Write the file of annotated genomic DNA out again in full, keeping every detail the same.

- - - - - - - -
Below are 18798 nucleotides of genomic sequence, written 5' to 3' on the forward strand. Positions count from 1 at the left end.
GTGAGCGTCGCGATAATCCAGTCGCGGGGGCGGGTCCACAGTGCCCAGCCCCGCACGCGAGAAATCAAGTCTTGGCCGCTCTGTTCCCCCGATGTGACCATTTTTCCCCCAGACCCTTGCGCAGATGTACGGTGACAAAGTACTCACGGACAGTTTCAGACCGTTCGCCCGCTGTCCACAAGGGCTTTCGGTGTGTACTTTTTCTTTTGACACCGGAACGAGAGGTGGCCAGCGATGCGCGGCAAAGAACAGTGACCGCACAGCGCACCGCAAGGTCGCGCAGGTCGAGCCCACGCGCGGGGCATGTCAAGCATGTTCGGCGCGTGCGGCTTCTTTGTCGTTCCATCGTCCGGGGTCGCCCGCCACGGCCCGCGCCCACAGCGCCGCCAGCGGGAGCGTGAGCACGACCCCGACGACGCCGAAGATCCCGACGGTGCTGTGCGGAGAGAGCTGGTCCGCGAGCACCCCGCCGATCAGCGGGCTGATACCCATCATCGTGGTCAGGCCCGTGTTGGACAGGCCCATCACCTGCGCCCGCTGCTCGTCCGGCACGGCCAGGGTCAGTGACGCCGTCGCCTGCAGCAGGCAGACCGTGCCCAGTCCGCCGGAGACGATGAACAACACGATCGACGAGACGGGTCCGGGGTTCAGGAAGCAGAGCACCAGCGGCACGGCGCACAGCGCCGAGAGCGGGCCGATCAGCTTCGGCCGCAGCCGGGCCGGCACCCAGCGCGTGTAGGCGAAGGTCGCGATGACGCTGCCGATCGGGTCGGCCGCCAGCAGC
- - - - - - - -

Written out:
Below are 18798 nucleotides of genomic sequence, written 5' to 3' on the forward strand. Positions count from 1 at the left end.
GTGAGCGTCGCGATAATCCAGTCGCGGGGGCGGGTCCACAGTGCCCAGCCCCGCACGCGAGAAATCAAGTCTTGGCCGCTCTGTTCCCCCGATGTGACCATTTTTCCCCCAGACCCTTGCGCAGATGTACGGTGACAAAGTACTCACGGACAGTTTCAGACCGTTCGCCCGCTGTCCACAAGGGCTTTCGGTGTGTACTTTTTCTTTTGACACCGGAACGAGAGGTGGCCAGCGATGCGCGGCAAAGAACAGTGACCGCACAGCGCACCGCAAGGTCGCGCAGGTCGAGCCCACGCGCGGGGCATGTCAAGCATGTTCGGCGCGTGCGGCTTCTTTGTCGTTCCATCGTCCGGGGTCGCCCGCCACGGCCCGCGCCCACAGCGCCGCCAGCGGGAGCGTGAGCACGACCCCGACGACGCCGAAGATCCCGACGGTGCTGTGCGGAGAGAGCTGGTCCGCGAGCACCCCGCCGATCAGCGGGCTGATACCCATCATCGTGGTCAGGCCCGTGTTGGACAGGCCCATCACCTGCGCCCGCTGCTCGTCCGGCACGGCCAGGGTCAGTGACGCCGTCGCCTGCAGCAGGCAGACCGTGCCCAGTCCGCCGGAGACGATGAACAACACGATCGACGAGACGGGTCCGGGGTTCAGGAAGCAGAGCACCAGCGGCACGGCGCACAGCGCCGAGAGCGGGCCGATCAGCTTCGGCCGCAGCCGGGCCGGCACCCAGCGCGTGTAGGCGAAGGTCGCGATGACGCTGCCGATCGGGTCGGCCGCCAGCAGC